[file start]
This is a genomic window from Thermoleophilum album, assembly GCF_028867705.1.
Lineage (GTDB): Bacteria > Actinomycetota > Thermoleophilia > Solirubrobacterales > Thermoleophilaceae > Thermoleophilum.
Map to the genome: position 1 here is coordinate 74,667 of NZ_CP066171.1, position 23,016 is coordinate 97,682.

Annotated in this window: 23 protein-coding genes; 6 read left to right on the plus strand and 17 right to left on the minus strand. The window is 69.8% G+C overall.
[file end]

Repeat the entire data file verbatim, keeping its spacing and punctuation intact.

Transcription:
This is a genomic window from Thermoleophilum album, assembly GCF_028867705.1.
Lineage (GTDB): Bacteria > Actinomycetota > Thermoleophilia > Solirubrobacterales > Thermoleophilaceae > Thermoleophilum.
Map to the genome: position 1 here is coordinate 74,667 of NZ_CP066171.1, position 23,016 is coordinate 97,682.

Annotated in this window: 23 protein-coding genes; 6 read left to right on the plus strand and 17 right to left on the minus strand. The window is 69.8% G+C overall.